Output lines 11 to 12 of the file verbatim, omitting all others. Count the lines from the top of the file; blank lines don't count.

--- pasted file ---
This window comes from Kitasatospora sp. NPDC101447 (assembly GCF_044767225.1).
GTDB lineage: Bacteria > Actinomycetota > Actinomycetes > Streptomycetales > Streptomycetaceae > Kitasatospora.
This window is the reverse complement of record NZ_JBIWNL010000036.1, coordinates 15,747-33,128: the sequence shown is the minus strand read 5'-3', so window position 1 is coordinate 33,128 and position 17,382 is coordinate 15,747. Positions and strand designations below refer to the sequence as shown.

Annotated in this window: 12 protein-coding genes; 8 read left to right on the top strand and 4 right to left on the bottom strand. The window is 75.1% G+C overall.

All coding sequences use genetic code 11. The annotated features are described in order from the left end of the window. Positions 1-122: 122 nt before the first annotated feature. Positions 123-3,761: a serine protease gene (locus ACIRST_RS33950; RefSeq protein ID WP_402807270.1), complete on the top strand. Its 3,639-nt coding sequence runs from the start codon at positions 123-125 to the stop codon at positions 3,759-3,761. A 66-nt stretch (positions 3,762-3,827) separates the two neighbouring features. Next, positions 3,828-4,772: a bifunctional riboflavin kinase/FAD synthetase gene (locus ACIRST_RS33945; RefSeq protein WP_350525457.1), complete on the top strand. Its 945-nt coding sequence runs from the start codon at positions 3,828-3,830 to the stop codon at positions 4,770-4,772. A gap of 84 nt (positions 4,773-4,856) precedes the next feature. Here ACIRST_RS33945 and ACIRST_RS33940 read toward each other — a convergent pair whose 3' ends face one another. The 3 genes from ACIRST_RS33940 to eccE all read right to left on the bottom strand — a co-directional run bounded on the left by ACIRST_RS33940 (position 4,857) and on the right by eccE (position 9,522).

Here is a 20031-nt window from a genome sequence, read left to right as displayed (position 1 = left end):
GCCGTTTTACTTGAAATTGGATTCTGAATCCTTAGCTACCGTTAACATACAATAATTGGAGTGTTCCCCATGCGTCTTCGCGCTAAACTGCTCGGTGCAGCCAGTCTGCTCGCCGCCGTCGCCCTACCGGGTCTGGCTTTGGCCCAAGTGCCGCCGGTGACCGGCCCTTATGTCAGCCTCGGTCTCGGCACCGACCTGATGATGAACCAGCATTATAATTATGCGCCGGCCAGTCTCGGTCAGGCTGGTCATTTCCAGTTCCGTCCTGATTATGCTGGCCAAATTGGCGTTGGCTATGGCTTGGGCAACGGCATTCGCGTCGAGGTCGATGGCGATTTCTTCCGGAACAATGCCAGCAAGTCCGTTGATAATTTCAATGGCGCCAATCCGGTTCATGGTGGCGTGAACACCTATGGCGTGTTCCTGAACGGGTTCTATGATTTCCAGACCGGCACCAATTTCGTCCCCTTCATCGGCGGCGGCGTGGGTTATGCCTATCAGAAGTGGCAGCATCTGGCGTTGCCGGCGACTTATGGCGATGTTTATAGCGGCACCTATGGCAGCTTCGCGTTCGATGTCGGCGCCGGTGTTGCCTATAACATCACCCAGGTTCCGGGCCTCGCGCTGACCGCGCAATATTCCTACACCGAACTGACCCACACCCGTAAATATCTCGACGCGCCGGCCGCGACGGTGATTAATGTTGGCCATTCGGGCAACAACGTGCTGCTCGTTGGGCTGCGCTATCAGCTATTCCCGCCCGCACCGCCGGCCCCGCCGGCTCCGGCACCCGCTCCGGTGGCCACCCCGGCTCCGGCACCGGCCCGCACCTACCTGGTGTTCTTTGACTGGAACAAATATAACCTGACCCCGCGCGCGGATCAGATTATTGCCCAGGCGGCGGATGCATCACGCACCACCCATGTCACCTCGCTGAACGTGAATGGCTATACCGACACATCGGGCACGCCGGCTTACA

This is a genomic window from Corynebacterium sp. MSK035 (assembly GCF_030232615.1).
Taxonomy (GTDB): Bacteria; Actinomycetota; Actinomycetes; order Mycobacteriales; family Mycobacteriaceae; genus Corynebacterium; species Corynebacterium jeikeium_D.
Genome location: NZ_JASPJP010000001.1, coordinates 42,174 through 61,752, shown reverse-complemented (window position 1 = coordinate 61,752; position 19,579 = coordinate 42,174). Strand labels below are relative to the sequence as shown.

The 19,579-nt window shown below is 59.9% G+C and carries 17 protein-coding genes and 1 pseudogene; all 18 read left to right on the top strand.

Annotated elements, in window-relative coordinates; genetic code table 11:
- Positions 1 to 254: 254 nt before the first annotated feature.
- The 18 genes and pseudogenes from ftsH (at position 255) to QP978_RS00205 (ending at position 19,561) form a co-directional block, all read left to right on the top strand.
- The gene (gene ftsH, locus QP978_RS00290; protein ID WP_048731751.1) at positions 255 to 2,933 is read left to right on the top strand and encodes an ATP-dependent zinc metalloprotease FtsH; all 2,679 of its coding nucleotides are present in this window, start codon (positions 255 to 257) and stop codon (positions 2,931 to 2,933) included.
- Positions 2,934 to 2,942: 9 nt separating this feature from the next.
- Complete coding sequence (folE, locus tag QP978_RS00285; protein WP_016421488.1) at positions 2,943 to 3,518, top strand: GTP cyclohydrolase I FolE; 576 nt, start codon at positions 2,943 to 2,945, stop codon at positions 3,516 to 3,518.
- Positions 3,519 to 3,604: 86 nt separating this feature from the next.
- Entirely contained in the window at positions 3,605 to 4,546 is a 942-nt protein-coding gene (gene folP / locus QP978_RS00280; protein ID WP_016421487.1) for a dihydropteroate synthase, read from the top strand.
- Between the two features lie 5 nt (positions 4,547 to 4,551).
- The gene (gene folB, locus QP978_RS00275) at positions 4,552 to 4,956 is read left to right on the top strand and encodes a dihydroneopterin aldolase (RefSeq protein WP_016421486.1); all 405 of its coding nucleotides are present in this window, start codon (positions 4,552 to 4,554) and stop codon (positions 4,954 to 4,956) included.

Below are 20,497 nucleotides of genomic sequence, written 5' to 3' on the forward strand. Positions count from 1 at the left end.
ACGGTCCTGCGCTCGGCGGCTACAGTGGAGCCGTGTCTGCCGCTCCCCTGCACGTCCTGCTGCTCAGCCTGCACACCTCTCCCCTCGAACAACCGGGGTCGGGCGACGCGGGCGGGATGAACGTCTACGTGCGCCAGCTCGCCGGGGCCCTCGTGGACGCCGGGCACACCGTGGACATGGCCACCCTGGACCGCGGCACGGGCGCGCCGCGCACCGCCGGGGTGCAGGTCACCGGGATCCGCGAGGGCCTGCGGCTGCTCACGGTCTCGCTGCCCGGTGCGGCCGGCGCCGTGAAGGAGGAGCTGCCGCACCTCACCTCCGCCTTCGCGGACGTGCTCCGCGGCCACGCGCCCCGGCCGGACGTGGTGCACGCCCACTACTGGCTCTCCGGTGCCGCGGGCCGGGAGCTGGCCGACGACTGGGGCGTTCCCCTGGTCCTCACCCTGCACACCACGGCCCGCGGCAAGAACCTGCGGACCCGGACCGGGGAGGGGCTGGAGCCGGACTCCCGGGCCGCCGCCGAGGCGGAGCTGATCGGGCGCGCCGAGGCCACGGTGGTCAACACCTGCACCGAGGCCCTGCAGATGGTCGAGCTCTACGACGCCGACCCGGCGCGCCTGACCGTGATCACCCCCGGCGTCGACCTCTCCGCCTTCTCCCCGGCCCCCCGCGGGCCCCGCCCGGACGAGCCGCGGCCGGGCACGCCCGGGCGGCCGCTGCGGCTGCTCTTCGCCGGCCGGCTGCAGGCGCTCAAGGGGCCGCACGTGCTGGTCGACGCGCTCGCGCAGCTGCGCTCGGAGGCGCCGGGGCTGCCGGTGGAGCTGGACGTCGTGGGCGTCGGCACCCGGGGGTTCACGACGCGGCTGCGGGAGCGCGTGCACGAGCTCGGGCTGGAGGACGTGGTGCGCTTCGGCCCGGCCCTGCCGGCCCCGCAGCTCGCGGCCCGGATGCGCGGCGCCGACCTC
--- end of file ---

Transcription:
The 19,579-nt window shown below is 59.9% G+C and carries 17 protein-coding genes and 1 pseudogene; all 18 read left to right on the top strand.

Annotated elements, in window-relative coordinates; genetic code table 11: